Lena Horne, extraordinary singer, died in 2010 at the age of 92. In her final years she gave an interview to one of her most noted admirers, James Gavin. This handsome young man devoted five years of his life and almost 600 pages of a book to paying homage to Lena with the biography, Stormy Weather: The Life of Lena Horne.

Stormy Weather is Gavin's third triumph as an author. Previously, in 2002, his book about Chet Baker, published later in France under the title La Longue Nuit de Chet Baker, violently highlighted the myth of the drug-addicted trumpeter that the French too often see through rose-colored glasses. Gavin's incisive vision of the life of Chet Baker earned him severe criticism in the French media, including the sarcasm of a certain journalist in Les Inrockuptibles. Perhaps a similar destiny awaits Gavin's book on Lena Horne, not yet published in France, because it's very incisive and not at all timid. However, the somber story of Lena Horne is also undeniably our story. It's in France that that woman found freedom, acceptance, and a private life refused her in her own country.

Lena Horne was the first African-American star, and also the first black woman who projected a chic image and a refined sexuality, a role normally reserved for whites. During her collaboration with MGM, she was obliged to respect certain rigorous social constraints. One of the most imperious concerned relations with white individuals. In the 1940s in the United States, marriages between blacks and whites were almost unheard of, and indeed, illegal in 30 states. In spite of these restrictions, a clandestine love occurred between Lena and her musical director, Lennie Hayton. But for Lena, the problem wasn't only her lover's color and his religion - Lennie was Jewish - but also the constant pressure exerted on her by black activist groups like the NAACP, that reminded her constantly that she had to symbolize respectability, elegance, and good taste for all black Americans.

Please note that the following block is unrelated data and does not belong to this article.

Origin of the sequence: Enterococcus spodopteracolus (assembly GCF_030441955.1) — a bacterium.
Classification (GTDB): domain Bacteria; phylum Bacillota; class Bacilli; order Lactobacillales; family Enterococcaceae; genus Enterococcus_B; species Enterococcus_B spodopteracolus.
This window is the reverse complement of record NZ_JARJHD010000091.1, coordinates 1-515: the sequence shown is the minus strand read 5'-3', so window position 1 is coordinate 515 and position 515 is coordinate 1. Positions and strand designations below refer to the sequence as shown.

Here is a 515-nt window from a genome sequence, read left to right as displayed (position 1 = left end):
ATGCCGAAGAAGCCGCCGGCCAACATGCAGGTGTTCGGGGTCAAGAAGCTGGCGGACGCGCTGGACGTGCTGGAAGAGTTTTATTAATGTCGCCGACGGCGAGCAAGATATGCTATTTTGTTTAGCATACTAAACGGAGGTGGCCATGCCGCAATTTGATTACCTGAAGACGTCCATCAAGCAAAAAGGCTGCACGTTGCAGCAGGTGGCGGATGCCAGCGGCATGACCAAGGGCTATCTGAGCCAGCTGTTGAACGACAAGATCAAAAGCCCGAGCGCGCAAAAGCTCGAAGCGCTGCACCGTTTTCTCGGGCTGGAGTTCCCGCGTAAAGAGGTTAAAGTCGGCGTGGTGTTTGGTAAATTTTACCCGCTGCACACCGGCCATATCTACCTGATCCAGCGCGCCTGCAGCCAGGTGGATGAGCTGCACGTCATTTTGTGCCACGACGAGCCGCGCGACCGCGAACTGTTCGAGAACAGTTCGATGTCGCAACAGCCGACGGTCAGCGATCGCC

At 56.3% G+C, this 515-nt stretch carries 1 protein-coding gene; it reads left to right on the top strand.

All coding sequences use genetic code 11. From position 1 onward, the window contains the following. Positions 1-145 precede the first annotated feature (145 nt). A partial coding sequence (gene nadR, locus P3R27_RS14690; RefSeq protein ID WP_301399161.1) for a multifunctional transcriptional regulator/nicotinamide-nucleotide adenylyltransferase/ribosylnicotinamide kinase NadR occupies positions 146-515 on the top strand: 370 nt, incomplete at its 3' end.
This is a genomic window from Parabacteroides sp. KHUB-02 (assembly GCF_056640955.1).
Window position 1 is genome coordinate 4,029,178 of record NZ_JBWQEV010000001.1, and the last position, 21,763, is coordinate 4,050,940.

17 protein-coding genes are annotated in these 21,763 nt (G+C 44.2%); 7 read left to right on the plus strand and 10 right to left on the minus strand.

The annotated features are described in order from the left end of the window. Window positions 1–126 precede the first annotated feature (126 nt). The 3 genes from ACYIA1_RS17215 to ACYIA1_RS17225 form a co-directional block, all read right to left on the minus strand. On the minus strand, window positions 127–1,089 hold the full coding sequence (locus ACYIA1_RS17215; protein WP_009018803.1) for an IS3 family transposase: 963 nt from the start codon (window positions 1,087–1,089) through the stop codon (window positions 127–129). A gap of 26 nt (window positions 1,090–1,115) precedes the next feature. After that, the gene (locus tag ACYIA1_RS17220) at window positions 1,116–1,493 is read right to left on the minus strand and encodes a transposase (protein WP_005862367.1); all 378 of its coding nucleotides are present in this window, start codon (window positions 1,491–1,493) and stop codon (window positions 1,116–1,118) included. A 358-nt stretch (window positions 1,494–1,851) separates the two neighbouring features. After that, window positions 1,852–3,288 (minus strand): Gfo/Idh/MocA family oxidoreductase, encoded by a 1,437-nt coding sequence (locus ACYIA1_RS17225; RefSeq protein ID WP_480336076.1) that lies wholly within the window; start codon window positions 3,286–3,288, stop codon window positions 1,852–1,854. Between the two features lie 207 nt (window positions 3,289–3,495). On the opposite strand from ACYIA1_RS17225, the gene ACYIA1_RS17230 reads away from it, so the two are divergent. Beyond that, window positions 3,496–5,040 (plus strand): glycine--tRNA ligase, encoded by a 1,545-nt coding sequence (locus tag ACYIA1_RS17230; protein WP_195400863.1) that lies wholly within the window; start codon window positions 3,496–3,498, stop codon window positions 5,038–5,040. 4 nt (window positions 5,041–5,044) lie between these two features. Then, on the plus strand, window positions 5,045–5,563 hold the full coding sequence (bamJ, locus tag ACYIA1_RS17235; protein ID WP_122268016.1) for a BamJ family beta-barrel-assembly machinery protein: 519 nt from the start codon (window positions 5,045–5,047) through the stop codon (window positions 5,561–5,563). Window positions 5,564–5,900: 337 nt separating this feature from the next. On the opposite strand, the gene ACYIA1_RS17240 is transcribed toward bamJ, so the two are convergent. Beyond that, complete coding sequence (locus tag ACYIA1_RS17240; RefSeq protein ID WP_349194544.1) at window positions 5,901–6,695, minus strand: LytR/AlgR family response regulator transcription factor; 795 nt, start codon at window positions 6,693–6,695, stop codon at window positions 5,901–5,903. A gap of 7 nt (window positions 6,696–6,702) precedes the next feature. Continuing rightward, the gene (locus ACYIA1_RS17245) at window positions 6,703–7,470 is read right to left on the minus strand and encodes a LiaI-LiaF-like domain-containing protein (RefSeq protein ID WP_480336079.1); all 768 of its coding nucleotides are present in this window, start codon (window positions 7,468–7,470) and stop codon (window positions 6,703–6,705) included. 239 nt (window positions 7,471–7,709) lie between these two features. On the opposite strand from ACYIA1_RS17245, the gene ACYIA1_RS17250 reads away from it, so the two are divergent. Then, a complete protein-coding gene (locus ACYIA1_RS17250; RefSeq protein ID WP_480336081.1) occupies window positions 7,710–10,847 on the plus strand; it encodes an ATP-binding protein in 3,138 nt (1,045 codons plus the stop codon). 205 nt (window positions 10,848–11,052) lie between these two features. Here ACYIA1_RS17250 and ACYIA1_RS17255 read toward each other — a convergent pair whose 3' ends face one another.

As James Gavin explains, manipulated like a puppet by the studios and the activists, suddenly felt free from her shackles when she arrived in Paris with her lover. On the Champs-Élysées, they could stroll in public hand in hand without anyone saying anything; nor was a word uttered when they were seen entering the same hotel room together. What's more, her debut in Paris as a singer gave her a delirious success. Gavin teaches us that the Parisians - cried and screamed hurrah and - in a practice rare for them - whistled loudly.

But Gavin insists on saying that France was far from an Eldorado for people of color. "Blacks in general were commonly revered as blues-shouting, gospel-singing, jazz-playing idiot savants. J.V. Cottom, a writer for the French magazine
Ciné Revue, declared of Horne: "She sings to forget her troubles, just like the Negros on the cotton plantations." Ultimately, France did not serve as an antidote to the divine Lena's bitterness, which only grew, inexorably, during the seventy years of her remarkable career.

The death of Lena Horne made Gavin's work the ultimate testament to the singer. On May 9, 2010, he was working in Palm Springs, busy promoting the release of the paperback. After the announcement of Lena's death around 7pm, the calls and the emails - from England, Australia, France, Japan, and all over the United States - didn't stop all night. Gavin didn't sleep more than an hour. Thanks to James Gavin, who is an expert on the singer's life, Lena Horne has finally escaped from the prison of her race to become a univ ersal icon of popular music and a permanent symbol of the human fight to blossom as a person. That would have been enough to demolish the mountains of doubts and the lack of confidence that had accumulated in her soul in more than eight decades. But it happened too late for her to enjoy it.